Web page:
Dr Fernando recommended we follow the 2019 update of the American Diabetes Association/European Association for the Study of Diabetes Consensus Report on type 2 diabetes glucose management, which is already widely used across the UK (Buse et al, 2020). For those with ASCVD, whether or not glycaemic targets are achieved, a GLP-1 RA with proven cardiovascular benefit or an SGLT2i with proven cardiovascular benefit (if the eGFR is adequate) are recommended as the first-line add-on to metformin. However, if HF or CKD predominates then, irrespective of whether glycaemic targets are achieved, an SGLT2i with proven benefit for HF or CKD, respectively, should be added. The GPnotebook Shortcut for prescribing glucose-lowering therapies in those with renal problems has been updated to include the current licence changes for dapagliflozin and canagliflozin.
Finally, Dr Fernando reminded his audience that, although he had focused on the benefits of drug therapy, we should also always discuss the known adverse events associated with these newer classes of drugs with people before prescribing. We should also remember that lifestyle measures have much to offer in reducing the risk of cardiorenal events.
- What next after metformin?
- Prescribing for people living with type 2 diabetes and renal impairment
- Diagnosis and classification of diabetes for primary care
Ethnicity, diabetes and COVID-19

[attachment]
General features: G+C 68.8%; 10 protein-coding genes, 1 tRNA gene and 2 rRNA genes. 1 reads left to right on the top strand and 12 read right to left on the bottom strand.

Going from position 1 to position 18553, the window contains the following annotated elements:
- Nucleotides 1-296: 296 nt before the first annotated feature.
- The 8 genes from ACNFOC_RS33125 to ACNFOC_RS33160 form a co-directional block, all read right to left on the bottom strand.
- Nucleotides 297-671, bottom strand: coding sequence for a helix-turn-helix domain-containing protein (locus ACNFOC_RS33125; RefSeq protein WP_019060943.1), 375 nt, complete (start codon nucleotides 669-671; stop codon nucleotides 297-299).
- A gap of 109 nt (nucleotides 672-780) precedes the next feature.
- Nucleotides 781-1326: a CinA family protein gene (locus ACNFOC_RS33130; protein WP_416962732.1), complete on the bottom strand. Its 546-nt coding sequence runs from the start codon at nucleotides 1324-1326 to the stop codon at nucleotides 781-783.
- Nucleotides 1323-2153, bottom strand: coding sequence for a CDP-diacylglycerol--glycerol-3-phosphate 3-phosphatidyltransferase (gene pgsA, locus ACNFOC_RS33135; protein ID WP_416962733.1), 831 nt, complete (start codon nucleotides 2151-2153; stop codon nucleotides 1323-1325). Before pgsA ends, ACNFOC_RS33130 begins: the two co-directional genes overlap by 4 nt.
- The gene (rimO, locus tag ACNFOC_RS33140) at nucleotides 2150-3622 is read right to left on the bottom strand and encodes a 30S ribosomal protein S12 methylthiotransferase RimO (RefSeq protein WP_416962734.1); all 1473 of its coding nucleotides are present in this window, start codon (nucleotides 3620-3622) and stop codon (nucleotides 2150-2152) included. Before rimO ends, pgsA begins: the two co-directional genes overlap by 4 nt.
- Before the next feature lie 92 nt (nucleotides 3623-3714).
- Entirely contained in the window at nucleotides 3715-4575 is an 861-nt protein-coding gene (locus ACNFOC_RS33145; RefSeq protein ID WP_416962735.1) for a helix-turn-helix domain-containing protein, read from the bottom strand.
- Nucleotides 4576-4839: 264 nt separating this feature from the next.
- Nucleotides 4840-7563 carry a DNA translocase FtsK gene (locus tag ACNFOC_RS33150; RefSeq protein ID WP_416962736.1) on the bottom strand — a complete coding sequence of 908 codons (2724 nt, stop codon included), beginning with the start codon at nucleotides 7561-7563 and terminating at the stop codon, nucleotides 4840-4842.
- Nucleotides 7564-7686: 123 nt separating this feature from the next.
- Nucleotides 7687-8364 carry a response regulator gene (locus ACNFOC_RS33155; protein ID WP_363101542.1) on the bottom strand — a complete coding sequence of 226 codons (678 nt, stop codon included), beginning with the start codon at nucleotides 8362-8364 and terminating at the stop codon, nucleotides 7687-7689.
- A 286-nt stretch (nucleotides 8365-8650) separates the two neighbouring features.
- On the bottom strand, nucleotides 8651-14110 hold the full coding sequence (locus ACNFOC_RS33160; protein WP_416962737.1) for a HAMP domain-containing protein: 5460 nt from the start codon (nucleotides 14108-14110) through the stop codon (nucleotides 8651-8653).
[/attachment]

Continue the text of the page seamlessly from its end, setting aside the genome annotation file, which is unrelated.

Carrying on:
Kamlesh Khunti (University of Leicester) shared an overview of the impact which COVID-19 has had on people with diabetes – particularly those from black, Asian and minority ethnic (BAME) groups – and the delivery of diabetes care during the last year. He reminded the audience that public health crises pose both direct and indirect risk to people with diabetes, picking out four key areas to discuss: outcomes, access to care and management, adherence to treatment, and the psychosocial impact. For example, people with diabetes are known to experience worse outcomes during a public health crisis, as has occurred during COVID-19. He stressed the disruption both to contact with healthcare professionals and to the community support systems and self-management options that are so important to people with diabetes, and the likely detrimental effects which this will have on management of both their diabetes and the associated comorbidities in the short and longer term. For example, remote rather than face-to-face healthcare consultations, lack of retinal screening and management of diabetic eye disease, stress from mental health conditions and diabetes distress may all impact on people with diabetes. Drug treatments and self-management (e.g. physical activity) have been much harder during the pandemic.